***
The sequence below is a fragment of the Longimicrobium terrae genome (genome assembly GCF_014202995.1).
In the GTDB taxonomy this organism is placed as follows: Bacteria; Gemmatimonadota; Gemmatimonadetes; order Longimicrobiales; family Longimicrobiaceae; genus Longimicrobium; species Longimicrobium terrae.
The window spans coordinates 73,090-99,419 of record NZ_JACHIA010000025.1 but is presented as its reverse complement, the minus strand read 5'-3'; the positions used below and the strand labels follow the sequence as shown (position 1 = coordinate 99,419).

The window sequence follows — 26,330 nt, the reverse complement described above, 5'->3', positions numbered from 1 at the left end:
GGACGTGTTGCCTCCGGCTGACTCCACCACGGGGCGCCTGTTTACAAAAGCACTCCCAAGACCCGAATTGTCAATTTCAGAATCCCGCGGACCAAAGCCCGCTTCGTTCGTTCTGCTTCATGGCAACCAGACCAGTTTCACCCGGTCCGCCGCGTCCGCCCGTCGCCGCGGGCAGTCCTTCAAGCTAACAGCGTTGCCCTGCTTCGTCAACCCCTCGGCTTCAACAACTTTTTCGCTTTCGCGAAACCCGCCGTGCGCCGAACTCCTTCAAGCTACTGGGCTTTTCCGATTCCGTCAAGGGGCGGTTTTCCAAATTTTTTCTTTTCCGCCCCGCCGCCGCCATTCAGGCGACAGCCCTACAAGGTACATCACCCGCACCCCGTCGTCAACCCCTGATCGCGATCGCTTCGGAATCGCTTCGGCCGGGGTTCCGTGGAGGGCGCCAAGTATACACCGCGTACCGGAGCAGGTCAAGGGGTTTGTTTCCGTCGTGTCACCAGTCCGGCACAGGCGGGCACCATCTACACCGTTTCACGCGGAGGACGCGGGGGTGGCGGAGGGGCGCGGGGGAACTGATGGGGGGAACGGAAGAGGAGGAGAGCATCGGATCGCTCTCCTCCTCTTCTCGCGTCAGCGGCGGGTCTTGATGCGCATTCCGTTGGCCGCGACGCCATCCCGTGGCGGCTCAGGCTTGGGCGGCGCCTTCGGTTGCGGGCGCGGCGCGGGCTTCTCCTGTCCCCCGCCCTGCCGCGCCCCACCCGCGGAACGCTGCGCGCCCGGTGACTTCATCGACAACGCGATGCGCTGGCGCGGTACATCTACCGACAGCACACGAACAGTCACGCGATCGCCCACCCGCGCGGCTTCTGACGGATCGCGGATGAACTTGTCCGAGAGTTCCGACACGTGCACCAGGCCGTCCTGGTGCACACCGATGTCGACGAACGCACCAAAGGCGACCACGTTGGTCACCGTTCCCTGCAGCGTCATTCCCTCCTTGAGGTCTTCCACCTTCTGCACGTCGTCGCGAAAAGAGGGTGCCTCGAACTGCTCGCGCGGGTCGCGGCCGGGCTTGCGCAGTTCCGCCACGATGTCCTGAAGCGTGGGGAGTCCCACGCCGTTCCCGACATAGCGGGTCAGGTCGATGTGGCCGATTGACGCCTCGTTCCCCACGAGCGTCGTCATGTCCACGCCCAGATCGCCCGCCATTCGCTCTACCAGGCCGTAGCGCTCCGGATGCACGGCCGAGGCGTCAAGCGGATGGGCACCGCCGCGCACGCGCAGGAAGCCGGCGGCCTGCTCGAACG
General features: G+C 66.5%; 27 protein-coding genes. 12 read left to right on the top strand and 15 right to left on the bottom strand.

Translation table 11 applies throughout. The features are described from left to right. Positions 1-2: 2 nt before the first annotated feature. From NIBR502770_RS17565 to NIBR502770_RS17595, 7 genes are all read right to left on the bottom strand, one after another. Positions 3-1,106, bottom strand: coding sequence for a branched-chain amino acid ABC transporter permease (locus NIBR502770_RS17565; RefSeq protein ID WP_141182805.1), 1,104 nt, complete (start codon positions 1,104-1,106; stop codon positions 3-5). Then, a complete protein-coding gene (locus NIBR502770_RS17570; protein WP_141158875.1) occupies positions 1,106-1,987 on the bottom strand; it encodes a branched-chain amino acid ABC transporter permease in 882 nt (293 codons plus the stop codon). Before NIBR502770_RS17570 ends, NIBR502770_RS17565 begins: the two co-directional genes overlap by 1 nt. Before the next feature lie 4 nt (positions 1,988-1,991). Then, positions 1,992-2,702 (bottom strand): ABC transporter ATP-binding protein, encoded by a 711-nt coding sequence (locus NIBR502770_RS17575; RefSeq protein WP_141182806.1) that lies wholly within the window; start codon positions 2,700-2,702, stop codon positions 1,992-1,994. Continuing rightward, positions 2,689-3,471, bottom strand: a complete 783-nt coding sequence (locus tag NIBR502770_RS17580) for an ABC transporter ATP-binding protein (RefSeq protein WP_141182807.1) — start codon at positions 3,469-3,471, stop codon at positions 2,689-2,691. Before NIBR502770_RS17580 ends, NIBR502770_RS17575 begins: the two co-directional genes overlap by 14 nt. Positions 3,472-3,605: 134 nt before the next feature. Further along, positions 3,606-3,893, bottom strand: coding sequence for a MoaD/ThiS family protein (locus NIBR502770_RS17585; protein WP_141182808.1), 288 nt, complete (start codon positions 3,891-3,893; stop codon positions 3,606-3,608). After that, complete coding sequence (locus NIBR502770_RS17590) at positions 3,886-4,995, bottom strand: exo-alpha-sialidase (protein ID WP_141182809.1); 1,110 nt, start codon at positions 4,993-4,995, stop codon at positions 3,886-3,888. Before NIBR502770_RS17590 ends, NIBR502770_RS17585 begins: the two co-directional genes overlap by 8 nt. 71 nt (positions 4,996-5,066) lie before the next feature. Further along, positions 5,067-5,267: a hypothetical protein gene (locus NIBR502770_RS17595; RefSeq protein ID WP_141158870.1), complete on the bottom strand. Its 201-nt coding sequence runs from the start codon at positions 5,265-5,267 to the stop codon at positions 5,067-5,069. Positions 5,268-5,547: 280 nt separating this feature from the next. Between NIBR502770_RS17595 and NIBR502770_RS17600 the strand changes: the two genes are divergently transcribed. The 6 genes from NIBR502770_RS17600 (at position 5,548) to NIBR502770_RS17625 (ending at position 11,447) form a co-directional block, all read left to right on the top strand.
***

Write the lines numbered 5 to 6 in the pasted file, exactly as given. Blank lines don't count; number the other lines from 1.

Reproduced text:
GGACGTGTTGCCTCCGGCTGACTCCACCACGGGGCGCCTGTTTACAAAAGCACTCCCAAGACCCGAATTGTCAATTTCAGAATCCCGCGGACCAAAGCCCGCTTCGTTCGTTCTGCTTCATGGCAACCAGACCAGTTTCACCCGGTCCGCCGCGTCCGCCCGTCGCCGCGGGCAGTCCTTCAAGCTAACAGCGTTGCCCTGCTTCGTCAACCCCTCGGCTTCAACAACTTTTTCGCTTTCGCGAAACCCGCCGTGCGCCGAACTCCTTCAAGCTACTGGGCTTTTCCGATTCCGTCAAGGGGCGGTTTTCCAAATTTTTTCTTTTCCGCCCCGCCGCCGCCATTCAGGCGACAGCCCTACAAGGTACATCACCCGCACCCCGTCGTCAACCCCTGATCGCGATCGCTTCGGAATCGCTTCGGCCGGGGTTCCGTGGAGGGCGCCAAGTATACACCGCGTACCGGAGCAGGTCAAGGGGTTTGTTTCCGTCGTGTCACCAGTCCGGCACAGGCGGGCACCATCTACACCGTTTCACGCGGAGGACGCGGGGGTGGCGGAGGGGCGCGGGGGAACTGATGGGGGGAACGGAAGAGGAGGAGAGCATCGGATCGCTCTCCTCCTCTTCTCGCGTCAGCGGCGGGTCTTGATGCGCATTCCGTTGGCCGCGACGCCATCCCGTGGCGGCTCAGGCTTGGGCGGCGCCTTCGGTTGCGGGCGCGGCGCGGGCTTCTCCTGTCCCCCGCCCTGCCGCGCCCCACCCGCGGAACGCTGCGCGCCCGGTGACTTCATCGACAACGCGATGCGCTGGCGCGGTACATCTACCGACAGCACACGAACAGTCACGCGATCGCCCACCCGCGCGGCTTCTGACGGATCGCGGATGAACTTGTCCGAGAGTTCCGACACGTGCACCAGGCCGTCCTGGTGCACACCGATGTCGACGAACGCACCAAAGGCGACCACGTTGGTCACCGTTCCCTGCAGCGTCATTCCCTCCTTGAGGTCTTCCACCTTCTGCACGTCGTCGCGAAAAGAGGGTGCCTCGAACTGCTCGCGCGGGTCGCGGCCGGGCTTGCGCAGTTCCGCCACGATGTCCTGAAGCGTGGGGAGTCCCACGCCGTTCCCGACATAGCGGGTCAGGTCGATGTGGCCGATTGACGCCTCGTTCCCCACGAGCGTCGTCATGTCCACGCCCAGATCGCCCGCCATTCGCTCTACCAGGCCGTAGCGCTCCGGATGCACGGCCGAGGCGTCAAGCGGATGGGCACCGCCGCGCACGCGCAGGAAGCCGGCGGCCTGCTCGAACG
General features: G+C 66.5%; 27 protein-coding genes. 12 read left to right on the top strand and 15 right to left on the bottom strand.